Star next to the sentence on page 51: Beginnings are strange things. People want and fear them at the same time. The faces of leaders who sat with me discussing the people behind the names on their organization charts flash before me. How many times did we discuss “Purpose, Picture, Plan, Part?” It’s not whether we say it; it’s whether they get it. Everyone needs a personal message. You said it? Say it again. And again. How do you practice? What gets rewarded?

This trip down memory lane was occasioned by the opportunity I have this week to be certified to use the Bridges Transition Model with my clients. I am so excited, not only to learn something new but also to get the opportunity to use something that I know works.  The materials indicate that I’ll get a new book. That’s fine, but I’m keeping my old one. We’re good friends.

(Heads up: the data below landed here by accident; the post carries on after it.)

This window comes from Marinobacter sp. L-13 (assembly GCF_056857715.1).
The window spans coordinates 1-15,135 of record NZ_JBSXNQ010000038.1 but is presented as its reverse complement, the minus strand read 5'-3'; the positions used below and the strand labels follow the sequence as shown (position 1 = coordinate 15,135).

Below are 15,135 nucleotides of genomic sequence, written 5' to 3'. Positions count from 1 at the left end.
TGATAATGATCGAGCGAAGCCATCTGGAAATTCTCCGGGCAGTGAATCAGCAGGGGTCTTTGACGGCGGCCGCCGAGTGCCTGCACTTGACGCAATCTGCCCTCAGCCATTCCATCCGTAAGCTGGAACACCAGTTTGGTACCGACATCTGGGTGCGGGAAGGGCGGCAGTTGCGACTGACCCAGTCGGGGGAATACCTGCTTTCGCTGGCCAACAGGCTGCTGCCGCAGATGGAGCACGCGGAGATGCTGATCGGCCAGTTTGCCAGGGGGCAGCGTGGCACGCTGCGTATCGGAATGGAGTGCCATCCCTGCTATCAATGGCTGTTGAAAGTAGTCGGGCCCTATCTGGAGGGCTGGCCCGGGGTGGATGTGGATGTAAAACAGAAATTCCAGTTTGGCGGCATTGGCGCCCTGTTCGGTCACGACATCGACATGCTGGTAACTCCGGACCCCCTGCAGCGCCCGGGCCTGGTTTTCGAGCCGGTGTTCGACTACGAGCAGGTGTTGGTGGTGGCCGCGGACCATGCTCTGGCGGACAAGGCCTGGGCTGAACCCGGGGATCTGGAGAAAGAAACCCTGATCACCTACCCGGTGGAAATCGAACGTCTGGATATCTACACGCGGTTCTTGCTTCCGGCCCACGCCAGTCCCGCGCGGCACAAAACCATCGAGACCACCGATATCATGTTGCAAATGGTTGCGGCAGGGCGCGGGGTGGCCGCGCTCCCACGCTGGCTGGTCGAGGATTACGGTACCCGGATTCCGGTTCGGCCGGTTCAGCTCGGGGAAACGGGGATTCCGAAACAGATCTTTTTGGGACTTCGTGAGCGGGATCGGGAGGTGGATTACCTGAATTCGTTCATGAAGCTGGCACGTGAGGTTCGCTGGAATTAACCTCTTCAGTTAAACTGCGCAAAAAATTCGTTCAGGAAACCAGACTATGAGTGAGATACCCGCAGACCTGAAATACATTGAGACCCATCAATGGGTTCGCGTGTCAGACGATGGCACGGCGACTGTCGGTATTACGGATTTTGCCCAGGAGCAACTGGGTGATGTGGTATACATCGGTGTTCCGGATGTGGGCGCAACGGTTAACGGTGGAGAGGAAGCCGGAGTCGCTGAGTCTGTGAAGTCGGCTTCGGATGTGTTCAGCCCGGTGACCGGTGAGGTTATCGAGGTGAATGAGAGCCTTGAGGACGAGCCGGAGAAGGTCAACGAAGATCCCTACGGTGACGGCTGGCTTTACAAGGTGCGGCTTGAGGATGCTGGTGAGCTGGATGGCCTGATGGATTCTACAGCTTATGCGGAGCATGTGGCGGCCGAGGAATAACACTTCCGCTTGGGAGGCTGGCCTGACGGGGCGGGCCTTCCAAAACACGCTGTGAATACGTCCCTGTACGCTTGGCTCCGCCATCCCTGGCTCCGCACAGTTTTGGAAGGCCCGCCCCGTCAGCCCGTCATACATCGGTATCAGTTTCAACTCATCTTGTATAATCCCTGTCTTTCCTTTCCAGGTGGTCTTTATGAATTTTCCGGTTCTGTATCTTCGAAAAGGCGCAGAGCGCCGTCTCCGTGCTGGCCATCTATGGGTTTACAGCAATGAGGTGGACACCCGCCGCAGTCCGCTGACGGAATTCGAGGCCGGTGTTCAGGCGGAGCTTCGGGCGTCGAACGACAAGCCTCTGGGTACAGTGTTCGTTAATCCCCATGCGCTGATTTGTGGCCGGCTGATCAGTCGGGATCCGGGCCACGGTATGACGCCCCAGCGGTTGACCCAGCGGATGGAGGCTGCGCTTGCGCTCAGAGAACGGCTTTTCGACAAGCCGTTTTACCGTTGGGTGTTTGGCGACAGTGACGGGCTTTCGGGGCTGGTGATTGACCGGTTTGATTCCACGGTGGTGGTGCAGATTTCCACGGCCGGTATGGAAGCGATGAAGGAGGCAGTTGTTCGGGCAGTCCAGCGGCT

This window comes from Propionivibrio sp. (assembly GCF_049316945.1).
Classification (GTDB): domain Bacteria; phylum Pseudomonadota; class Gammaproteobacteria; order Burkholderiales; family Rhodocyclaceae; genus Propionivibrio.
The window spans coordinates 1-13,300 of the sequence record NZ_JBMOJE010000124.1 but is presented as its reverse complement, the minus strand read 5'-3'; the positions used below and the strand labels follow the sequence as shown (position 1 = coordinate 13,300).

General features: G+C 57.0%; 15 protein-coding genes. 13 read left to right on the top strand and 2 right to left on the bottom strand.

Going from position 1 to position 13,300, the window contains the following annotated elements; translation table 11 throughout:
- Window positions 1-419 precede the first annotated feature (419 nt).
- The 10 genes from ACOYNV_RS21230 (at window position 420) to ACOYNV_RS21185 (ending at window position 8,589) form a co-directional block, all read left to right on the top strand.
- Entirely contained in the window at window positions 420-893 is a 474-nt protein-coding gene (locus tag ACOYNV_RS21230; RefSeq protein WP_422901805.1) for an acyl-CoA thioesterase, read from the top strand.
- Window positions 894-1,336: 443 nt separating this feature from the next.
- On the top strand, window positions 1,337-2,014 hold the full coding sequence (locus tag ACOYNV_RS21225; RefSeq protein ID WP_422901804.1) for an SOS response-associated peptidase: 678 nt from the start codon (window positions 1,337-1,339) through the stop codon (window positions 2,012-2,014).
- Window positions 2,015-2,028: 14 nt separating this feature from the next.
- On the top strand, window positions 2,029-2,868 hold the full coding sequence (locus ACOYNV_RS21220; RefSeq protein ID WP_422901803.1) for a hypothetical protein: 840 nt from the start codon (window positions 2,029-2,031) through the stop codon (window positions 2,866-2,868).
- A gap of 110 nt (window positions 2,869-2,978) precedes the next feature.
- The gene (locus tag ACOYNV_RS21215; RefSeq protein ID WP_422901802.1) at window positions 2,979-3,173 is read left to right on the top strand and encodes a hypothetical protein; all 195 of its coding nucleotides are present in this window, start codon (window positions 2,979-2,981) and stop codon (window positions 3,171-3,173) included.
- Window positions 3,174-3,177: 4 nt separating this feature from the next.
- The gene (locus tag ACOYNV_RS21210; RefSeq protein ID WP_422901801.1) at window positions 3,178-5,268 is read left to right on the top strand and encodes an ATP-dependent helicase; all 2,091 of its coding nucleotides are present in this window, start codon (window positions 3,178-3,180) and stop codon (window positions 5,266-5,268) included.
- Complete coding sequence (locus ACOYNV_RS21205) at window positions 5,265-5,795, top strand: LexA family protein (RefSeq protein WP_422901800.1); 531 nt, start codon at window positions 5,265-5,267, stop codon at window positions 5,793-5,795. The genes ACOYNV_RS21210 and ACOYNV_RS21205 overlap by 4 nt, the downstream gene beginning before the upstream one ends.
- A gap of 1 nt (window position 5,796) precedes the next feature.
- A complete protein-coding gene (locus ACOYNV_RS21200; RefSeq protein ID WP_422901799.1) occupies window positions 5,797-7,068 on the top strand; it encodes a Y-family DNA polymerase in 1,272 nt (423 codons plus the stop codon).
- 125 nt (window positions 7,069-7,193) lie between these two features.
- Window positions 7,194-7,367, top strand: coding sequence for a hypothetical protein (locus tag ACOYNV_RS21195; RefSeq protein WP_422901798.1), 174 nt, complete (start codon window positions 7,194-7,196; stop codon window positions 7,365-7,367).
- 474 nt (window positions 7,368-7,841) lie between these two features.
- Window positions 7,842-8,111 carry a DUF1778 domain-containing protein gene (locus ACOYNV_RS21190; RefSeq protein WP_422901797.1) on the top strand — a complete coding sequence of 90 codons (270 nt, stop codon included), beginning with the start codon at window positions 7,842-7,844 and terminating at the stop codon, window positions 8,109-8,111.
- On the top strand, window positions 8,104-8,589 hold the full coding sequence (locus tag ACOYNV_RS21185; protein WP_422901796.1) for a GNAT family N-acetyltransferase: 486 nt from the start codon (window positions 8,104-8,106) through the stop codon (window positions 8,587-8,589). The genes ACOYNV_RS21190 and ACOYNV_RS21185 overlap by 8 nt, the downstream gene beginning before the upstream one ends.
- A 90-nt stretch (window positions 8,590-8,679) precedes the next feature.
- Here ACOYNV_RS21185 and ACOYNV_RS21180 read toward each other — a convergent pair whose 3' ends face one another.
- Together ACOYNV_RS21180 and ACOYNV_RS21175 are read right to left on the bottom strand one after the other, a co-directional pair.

Bridges, William ( 1991). Managing Transitions: Making the Most of Change. Cambridge, MA: Persues Books.

Be Here Now


waterdrop.Last Friday, I was rushing to a yoga class in a studio a few blocks away. (If “rushing to a yoga class” raises a yellow flag, you get a gold star.) My mind raced during the walk. Would I arrive on time? What time would the class be over? What were the most important things to do with what was left of Friday afternoon? Should I respond to a few messages? Advance a work project? Complete a marketing campaign? When would I get to the grocery store? Did I get enough done this week? Should I even go to yoga at all?

My mental chatter was interrupted at an intersection. I walked up, in full yoga uniform with a bag slung over my back, next to middle-aged woman in a wheelchair and her companion. The wait for a walk light gave me the opportunity to overhear their conversation. The woman in the chair commented on the day. “ Isn’t it a beautiful day!” she observed. “ The sun feels great on my face! Look at that perfectly blue sky. It’s so nice to hear the birds again.”